Bipartisan majorities in the House and Senate last week passed the $52 billion CHIPS and Science Act, a law designed to boost the domestic semiconductor industry. President Joe Biden is expected to sign the bill next week.
The goal is to stave off the kinds of supply chain problems that have cut chip production in the past couple of years – and to protect the U.S. industry from increasing global competition. Tech expert Omar Gallaga told Texas Standard that besides providing money to encourage domestic chip making, the bill includes a provision that restricts U.S. companies’ future chip production in China.
Highlights from this segment include:
– The $52 billion in funding, plus billions more in tax credits, will go to U.S.-based semiconductor producers. Another $200 billion in funds for scientific research is in the bill, but would have to be appropriated by Congress later.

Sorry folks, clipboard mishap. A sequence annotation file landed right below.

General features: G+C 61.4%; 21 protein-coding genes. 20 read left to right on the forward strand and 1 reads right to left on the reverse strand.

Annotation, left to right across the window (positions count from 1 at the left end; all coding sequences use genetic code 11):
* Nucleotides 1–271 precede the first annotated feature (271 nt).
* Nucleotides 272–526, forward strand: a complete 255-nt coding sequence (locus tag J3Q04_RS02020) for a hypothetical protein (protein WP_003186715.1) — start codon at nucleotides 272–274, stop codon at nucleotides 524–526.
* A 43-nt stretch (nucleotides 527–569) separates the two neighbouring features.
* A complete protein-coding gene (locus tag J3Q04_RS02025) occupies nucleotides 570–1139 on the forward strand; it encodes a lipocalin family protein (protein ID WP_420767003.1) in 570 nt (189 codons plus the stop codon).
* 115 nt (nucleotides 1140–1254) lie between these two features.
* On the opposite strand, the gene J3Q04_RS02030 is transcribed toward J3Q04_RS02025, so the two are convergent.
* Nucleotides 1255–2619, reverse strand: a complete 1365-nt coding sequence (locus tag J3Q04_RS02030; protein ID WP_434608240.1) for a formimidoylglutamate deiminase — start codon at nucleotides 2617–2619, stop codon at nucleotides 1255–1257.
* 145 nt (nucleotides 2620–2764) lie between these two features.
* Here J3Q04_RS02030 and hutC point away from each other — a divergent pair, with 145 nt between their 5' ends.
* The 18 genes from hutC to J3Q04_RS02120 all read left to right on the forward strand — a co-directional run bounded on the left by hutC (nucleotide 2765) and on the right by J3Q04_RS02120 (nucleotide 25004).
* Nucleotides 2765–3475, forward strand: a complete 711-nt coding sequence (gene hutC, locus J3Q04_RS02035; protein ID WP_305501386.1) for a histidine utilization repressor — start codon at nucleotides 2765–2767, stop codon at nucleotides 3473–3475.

– Republicans and Democrats came together to support the bill, though a number of conservatives, including most Texas House members, opposed it. Supporters cite supply chain-related price increases on products from cars to computers as a key reason the bill is needed.
– A provision in the bill requires companies that accept funding through the bill to agree not to increase chip production in China. They can continue producing current products there. Intel has expressed opposition to the provision.